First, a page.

The last official intervention by the European Central Bank (ECB) in the currency markets took place in November 2000 and at the time the Bank stated that “the external value of the EUR does not reflect the favourable conditions of the euro area”. The ECB also noted the impact of a weaker EUR on price stability, with inflation at the time running above the ECB’s 2% threshold. This followed intervention a couple of months earlier in September 2000 when the ECB jointly intervened with the US Federal Reserve, Bank of Japan and other central banks in a concerted manner due to “shared concerns about the potential implications of recent movements in the euro exchange rate for the world economy”.
Conditions in the euro area could hardly be described as favourable at present, suggesting that this rationale would be very unlikely to be used to justify intervention. Conversely, a weaker EUR may actually contribute to making conditions in the eurozone more favourable. The rationale used for the September 2000 intervention holds more sway in the current environment. Nonetheless, the move in the EUR is very unlikely to do any serious damage to the world economy even if some Japanese exporters are suffering.
In the past the ECB has given various verbal warnings about the volatility of the EUR being too high, and this could potentially be utilized as rationale for FX intervention. However, implied volatility in EUR/USD is not particularly high when compared to the levels it reached during the recent financial crisis. Currently 3-month implied volatility is at its highest level since June 2009 but well below the peak in volatility recorded in December 2008. Clearly if EUR/USD volatility continues to rise there will be a greater cause for concern but at current levels the ECB is unlikely to even crank up verbal intervention let alone actual FX intervention.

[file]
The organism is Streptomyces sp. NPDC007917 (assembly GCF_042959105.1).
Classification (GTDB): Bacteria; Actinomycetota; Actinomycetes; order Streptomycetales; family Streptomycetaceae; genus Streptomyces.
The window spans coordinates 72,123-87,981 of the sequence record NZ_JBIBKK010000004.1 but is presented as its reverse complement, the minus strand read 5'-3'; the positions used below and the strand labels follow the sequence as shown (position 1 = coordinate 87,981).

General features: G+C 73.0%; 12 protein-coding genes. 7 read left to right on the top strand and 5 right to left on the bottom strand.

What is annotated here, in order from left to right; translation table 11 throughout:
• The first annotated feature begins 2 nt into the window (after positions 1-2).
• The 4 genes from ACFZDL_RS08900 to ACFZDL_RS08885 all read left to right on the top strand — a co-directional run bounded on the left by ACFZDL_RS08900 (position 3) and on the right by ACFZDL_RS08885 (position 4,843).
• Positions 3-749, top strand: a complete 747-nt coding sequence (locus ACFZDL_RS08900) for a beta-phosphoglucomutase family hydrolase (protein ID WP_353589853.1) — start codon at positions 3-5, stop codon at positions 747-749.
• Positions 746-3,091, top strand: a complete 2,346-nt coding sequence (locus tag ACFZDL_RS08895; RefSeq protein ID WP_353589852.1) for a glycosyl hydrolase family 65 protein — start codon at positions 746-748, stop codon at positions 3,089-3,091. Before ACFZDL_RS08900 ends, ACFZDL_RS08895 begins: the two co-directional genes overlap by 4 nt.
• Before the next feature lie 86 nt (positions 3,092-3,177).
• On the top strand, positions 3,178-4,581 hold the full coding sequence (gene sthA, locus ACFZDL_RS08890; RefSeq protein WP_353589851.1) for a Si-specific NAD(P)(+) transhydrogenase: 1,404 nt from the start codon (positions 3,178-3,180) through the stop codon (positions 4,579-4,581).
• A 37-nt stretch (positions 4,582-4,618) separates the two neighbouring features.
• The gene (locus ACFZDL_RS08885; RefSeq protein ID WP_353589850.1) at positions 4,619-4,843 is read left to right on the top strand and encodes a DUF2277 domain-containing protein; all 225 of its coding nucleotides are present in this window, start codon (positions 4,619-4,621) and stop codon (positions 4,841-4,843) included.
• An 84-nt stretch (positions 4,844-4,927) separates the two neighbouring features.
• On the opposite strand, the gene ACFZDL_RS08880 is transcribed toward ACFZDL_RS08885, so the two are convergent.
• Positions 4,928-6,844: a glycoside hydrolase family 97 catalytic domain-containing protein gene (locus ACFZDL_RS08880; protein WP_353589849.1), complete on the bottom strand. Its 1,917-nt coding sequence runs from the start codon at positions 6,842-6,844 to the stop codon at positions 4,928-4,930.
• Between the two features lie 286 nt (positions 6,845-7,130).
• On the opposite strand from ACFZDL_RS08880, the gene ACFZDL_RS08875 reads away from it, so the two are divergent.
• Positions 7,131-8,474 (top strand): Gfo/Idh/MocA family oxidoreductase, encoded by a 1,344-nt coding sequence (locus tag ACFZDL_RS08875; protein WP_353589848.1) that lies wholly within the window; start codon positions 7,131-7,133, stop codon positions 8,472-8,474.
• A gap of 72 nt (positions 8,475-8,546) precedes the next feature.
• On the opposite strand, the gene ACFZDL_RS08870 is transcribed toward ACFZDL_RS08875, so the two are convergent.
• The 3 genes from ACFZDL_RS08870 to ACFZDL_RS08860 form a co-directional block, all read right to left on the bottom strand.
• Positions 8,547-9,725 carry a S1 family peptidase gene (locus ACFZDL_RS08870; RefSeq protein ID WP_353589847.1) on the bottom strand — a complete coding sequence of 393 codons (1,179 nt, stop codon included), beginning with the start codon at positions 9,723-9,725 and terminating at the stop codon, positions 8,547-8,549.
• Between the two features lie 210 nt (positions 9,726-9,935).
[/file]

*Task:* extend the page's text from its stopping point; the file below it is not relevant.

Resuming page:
One of the main benefits of the decline in the EUR is the support that it will provide to the eurozone economy. At a time when growth in Europe is slowing EUR weakness will be particularly welcome. Germany and other countries in Northern Europe will be major beneficiaries of EUR weakness given their export dependence. Given such benefits and the currently limited risks to inflation, the ECB is highly unlikely to intervene to strengthen the EUR.
Given the current very negative mood in the market, officials in Europe would do better to rectify some of the structural issues that markets are concerned about. This may provoke a more sustainable rally in the EUR but until there are concrete signs of progress on the fiscal front sentiment towards the EUR will remain negative. Against this background FX intervention to prop up the EUR would face more of a risk of failure, and in turn damage to the credibility of the ECB. This is perhaps as good a reason as any not to expect intervention.